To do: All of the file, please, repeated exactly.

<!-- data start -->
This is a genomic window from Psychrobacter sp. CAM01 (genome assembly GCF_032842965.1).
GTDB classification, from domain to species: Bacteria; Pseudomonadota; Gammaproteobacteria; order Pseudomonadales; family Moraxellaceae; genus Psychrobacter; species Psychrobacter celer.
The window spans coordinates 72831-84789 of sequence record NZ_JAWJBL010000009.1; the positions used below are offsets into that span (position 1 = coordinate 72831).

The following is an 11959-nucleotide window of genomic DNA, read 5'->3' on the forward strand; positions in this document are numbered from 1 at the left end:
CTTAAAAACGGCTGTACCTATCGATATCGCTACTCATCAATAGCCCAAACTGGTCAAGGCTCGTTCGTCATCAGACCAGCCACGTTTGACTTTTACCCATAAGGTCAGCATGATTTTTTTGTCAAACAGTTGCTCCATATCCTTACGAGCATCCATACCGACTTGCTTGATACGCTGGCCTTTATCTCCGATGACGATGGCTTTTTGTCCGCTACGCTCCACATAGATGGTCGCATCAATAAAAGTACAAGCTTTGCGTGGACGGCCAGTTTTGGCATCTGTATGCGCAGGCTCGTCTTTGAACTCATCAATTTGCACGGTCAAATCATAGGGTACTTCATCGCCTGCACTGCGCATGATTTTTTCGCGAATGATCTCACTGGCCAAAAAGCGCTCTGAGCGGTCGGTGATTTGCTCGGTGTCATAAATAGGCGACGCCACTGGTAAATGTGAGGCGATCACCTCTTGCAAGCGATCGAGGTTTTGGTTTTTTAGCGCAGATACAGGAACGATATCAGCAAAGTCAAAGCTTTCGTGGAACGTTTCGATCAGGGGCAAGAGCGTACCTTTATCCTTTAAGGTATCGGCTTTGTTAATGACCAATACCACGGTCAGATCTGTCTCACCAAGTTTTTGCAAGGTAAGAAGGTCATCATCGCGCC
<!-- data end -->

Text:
This is a genomic window from Psychrobacter sp. CAM01 (genome assembly GCF_032842965.1).
GTDB classification, from domain to species: Bacteria; Pseudomonadota; Gammaproteobacteria; order Pseudomonadales; family Moraxellaceae; genus Psychrobacter; species Psychrobacter celer.
The window spans coordinates 72831-84789 of sequence record NZ_JAWJBL010000009.1; the positions used below are offsets into that span (position 1 = coordinate 72831).

The following is an 11959-nucleotide window of genomic DNA, read 5'->3' on the forward strand; positions in this document are numbered from 1 at the left end:
CTTAAAAACGGCTGTACCTATCGATATCGCTACTCATCAATAGCCCAAACTGGTCAAGGCTCGTTCGTCATCAGACCAGCCACGTTTGACTTTTACCCATAAGGTCAGCATGATTTTTTTGTCAAACAGTTGCTCCATATCCTTACGAGCATCCATACCGACTTGCTTGATACGCTGGCCTTTATCTCCGATGACGATGGCTTTTTGTCCGCTACGCTCCACATAGATGGTCGCATCAATAAAAGTACAAGCTTTGCGTGGACGGCCAGTTTTGGCATCTGTATGCGCAGGCTCGTCTTTGAACTCATCAATTTGCACGGTCAAATCATAGGGTACTTCATCGCCTGCACTGCGCATGATTTTTTCGCGAATGATCTCACTGGCCAAAAAGCGCTCTGAGCGGTCGGTGATTTGCTCGGTGTCATAAATAGGCGACGCCACTGGTAAATGTGAGGCGATCACCTCTTGCAAGCGATCGAGGTTTTGGTTTTTTAGCGCAGATACAGGAACGATATCAGCAAAGTCAAAGCTTTCGTGGAACGTTTCGATCAGGGGCAAGAGCGTACCTTTATCCTTTAAGGTATCGGCTTTGTTAATGACCAATACCACGGTCAGATCTGTCTCACCAAGTTTTTGCAAGGTAAGAAGGTCATCATCGCGCC